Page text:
“One of the great mistakes is to judge policies and programs by their intentions rather than their results,” economist Milton Friedman said in 1975. And one of the main problems with contemporary criminal-justice reform efforts is their failure to pay attention to the facts of criminal offending.
Three such facts should guide effective reforms. First, crime is highly concentrated among active offenders—most thefts, robberies, burglaries, and shootings are perpetrated by a small fraction of chronic offenders. Second, individuals don’t specialize in specific offense patterns; rather, active criminals engage in a “cafeteria style” of offending, choosing offenses from a menu of options. Third, the most active offenders are embedded within dense criminal networks. These three facts mean that the intensity of crime is highly nonlinear and that changes in crime rates are largely driven by individuals ranking in the top 10 percent of the criminal-offending population.
Criminal offending and the probability of detection and facing consequences involve a repeated set of interactions. As a result, across-the-board changes in the consequences doled out for criminal actions can generate big shifts in the quantity of lawless behavior. This logic can be explained through the idea of gambler’s ruin, which Nassim Nicholas Taleb discusses in his 2007 book The Black Swan. Repeated plays of a hand of cards, or any other game, in which, with each sequence, one faces even a slightly larger probability of losing will eventually bring total financial ruin. If sanctions produce some deterrence or incapacitation of crime, then small changes in those consequences for active repeat offenders will yield changes in the crime rate. The networked nature of criminal behavior also means that changes in sanctions among repeat offenders will have knock-on effects. These can involve (if sanctions are relaxed) a spreading sense that consequences are no longer as certain or severe for illegal behaviors; increasing acts of retaliation among disputing criminal factions; and a general sense within a community that chronic offenders are not being held accountable and that self-protection is essential. Simply put, the behavior of the “power few” of criminal offenders—whether they’re left undeterred or subjected to strong social controls—will have a remarkably strong influence on the overall crime rate.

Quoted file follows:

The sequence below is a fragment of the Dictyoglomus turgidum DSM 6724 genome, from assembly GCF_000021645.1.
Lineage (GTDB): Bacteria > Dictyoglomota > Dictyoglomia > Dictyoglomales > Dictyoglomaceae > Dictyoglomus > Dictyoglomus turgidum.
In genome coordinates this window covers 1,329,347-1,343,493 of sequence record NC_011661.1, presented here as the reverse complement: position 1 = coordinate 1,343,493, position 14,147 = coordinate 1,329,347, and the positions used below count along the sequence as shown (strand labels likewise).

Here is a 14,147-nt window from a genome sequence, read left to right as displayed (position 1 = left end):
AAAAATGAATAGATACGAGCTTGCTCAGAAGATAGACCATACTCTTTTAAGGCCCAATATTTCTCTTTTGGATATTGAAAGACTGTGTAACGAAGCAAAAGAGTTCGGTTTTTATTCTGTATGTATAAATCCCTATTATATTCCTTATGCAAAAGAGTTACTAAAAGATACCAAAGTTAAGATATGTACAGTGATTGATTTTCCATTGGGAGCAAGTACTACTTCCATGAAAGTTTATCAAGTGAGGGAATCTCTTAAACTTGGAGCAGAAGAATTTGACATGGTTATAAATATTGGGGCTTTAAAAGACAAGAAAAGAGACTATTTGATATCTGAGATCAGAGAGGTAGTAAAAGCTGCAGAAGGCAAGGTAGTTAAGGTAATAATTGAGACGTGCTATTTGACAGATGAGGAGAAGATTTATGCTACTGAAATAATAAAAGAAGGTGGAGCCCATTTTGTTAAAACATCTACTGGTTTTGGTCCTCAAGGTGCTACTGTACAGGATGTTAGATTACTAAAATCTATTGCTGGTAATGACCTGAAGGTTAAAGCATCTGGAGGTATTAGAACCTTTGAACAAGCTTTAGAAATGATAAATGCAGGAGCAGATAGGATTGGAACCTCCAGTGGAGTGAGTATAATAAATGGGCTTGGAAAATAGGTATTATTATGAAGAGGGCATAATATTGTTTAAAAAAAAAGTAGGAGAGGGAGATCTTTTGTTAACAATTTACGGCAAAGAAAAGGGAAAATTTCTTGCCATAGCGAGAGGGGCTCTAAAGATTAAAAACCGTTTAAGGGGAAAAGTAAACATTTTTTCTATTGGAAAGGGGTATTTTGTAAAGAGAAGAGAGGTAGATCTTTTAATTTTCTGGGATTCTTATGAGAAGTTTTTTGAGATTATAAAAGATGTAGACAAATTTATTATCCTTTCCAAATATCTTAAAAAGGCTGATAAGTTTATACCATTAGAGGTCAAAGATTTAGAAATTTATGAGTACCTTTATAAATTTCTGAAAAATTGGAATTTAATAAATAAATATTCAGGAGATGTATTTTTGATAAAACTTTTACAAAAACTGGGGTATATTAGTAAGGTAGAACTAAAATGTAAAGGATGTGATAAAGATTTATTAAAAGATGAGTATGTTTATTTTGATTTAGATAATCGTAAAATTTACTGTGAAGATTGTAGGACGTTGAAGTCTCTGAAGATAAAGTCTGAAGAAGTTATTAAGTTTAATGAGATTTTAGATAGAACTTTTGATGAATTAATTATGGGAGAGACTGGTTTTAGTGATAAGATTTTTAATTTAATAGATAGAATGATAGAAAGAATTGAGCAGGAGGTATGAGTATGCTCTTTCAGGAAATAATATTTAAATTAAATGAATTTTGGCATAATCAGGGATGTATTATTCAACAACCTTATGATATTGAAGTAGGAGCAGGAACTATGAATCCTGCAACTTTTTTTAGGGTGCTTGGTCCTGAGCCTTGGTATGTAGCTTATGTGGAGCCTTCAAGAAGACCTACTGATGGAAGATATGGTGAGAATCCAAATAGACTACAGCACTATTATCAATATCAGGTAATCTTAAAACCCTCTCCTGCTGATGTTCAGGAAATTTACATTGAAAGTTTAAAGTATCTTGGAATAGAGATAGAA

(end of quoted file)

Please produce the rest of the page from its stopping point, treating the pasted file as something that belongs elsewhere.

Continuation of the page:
In the case of criminal-justice reform, policies that marginally lower the risk of sanctions will generate major effects when implemented across the board. Conversely, programs or policies that target low-risk or infrequent offenders will have little relevance to the problem of serious crime and crime rates. Reformers who seek to scale back the criminal-justice system need to understand the nonlinear distribution of criminal offending and focus on those at the upper end of the distribution.
Attempts to scale up programs that are inconsistent with these realities run the risk of generating harmful effects. They also waste an opportunity to learn how to prevent crime while minimizing the footprint of the criminal-justice system. When evidence emerges that reforms are not having the intended effect, they should be redesigned or abandoned.
We have good evidence for programs that are consistent with the facts of criminal offending, work effectively to prevent crime, and lessen the impositions of the criminal-justice system. Unfortunately, many reformers have ignored this evidence. The resulting rise in serious crime and violence in America would have been preventable had the policy community paid more attention to what works and avoided wishful thinking.
Photo: Yalonda M. James / San Francisco Chronicle via AP